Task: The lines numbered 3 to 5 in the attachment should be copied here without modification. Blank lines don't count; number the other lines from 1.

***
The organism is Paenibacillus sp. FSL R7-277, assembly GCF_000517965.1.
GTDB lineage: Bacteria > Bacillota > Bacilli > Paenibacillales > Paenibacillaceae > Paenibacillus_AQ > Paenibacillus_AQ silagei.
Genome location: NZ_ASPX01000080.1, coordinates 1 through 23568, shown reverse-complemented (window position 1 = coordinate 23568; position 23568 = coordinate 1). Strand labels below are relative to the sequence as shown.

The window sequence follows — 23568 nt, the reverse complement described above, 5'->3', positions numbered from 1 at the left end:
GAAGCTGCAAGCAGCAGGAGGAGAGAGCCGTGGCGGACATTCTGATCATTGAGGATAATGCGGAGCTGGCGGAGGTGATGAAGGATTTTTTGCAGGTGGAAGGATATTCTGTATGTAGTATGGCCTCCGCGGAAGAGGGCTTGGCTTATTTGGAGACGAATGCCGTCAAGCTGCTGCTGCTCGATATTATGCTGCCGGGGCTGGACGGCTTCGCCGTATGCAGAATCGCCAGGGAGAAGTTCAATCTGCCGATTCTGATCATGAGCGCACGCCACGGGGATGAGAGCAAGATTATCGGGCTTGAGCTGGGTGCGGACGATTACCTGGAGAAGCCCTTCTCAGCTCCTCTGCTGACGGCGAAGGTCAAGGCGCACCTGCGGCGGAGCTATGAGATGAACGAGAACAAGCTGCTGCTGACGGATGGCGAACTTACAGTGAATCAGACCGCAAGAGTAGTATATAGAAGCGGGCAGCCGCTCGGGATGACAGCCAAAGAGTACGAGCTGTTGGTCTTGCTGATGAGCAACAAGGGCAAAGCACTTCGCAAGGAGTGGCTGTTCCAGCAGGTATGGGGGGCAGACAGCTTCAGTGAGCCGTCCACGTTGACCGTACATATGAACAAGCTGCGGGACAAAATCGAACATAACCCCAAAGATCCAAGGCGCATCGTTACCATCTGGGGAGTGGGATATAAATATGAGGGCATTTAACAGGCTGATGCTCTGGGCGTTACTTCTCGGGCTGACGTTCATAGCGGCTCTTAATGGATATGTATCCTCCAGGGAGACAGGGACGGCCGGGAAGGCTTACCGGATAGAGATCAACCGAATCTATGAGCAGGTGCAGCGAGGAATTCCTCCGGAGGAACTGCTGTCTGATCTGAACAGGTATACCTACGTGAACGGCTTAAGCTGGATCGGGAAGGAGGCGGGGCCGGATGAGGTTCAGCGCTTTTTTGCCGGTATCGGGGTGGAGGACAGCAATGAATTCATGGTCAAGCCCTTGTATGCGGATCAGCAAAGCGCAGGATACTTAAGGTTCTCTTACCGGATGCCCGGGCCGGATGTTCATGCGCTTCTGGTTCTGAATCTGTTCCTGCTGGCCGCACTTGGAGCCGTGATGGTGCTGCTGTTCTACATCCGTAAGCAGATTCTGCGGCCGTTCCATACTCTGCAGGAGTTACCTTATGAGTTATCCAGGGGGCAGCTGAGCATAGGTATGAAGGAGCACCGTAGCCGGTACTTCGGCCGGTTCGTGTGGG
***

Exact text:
Genome location: NZ_ASPX01000080.1, coordinates 1 through 23568, shown reverse-complemented (window position 1 = coordinate 23568; position 23568 = coordinate 1). Strand labels below are relative to the sequence as shown.

The window sequence follows — 23568 nt, the reverse complement described above, 5'->3', positions numbered from 1 at the left end:
GAAGCTGCAAGCAGCAGGAGGAGAGAGCCGTGGCGGACATTCTGATCATTGAGGATAATGCGGAGCTGGCGGAGGTGATGAAGGATTTTTTGCAGGTGGAAGGATATTCTGTATGTAGTATGGCCTCCGCGGAAGAGGGCTTGGCTTATTTGGAGACGAATGCCGTCAAGCTGCTGCTGCTCGATATTATGCTGCCGGGGCTGGACGGCTTCGCCGTATGCAGAATCGCCAGGGAGAAGTTCAATCTGCCGATTCTGATCATGAGCGCACGCCACGGGGATGAGAGCAAGATTATCGGGCTTGAGCTGGGTGCGGACGATTACCTGGAGAAGCCCTTCTCAGCTCCTCTGCTGACGGCGAAGGTCAAGGCGCACCTGCGGCGGAGCTATGAGATGAACGAGAACAAGCTGCTGCTGACGGATGGCGAACTTACAGTGAATCAGACCGCAAGAGTAGTATATAGAAGCGGGCAGCCGCTCGGGATGACAGCCAAAGAGTACGAGCTGTTGGTCTTGCTGATGAGCAACAAGGGCAAAGCACTTCGCAAGGAGTGGCTGTTCCAGCAGGTATGGGGGGCAGACAGCTTCAGTGAGCCGTCCACGTTGACCGTACATATGAACAAGCTGCGGGACAAAATCGAACATAACCCCAAAGATCCAAGGCGCATCGTTACCATCTGGGGAGTGGGATATAAATATGAGGGCATTTAACAGGCTGATGCTCTGGGCGTTACTTCTCGGGCTGACGTTCATAGCGGCTCTTAATGGATATGTATCCTCCAGGGAGACAGGGACGGCCGGGAAGGCTTACCGGATAGAGATCAACCGAATCTATGAGCAGGTGCAGCGAGGAATTCCTCCGGAGGAACTGCTGTCTGATCTGAACAGGTATACCTACGTGAACGGCTTAAGCTGGATCGGGAAGGAGGCGGGGCCGGATGAGGTTCAGCGCTTTTTTGCCGGTATCGGGGTGGAGGACAGCAATGAATTCATGGTCAAGCCCTTGTATGCGGATCAGCAAAGCGCAGGATACTTAAGGTTCTCTTACCGGATGCCCGGGCCGGATGTTCATGCGCTTCTGGTTCTGAATCTGTTCCTGCTGGCCGCACTTGGAGCCGTGATGGTGCTGCTGTTCTACATCCGTAAGCAGATTCTGCGGCCGTTCCATACTCTGCAGGAGTTACCTTATGAGTTATCCAGGGGGCAGCTGAGCATAGGTATGAAGGAGCACCGTAGCCGGTACTTCGGCCGGTTCGTGTGGG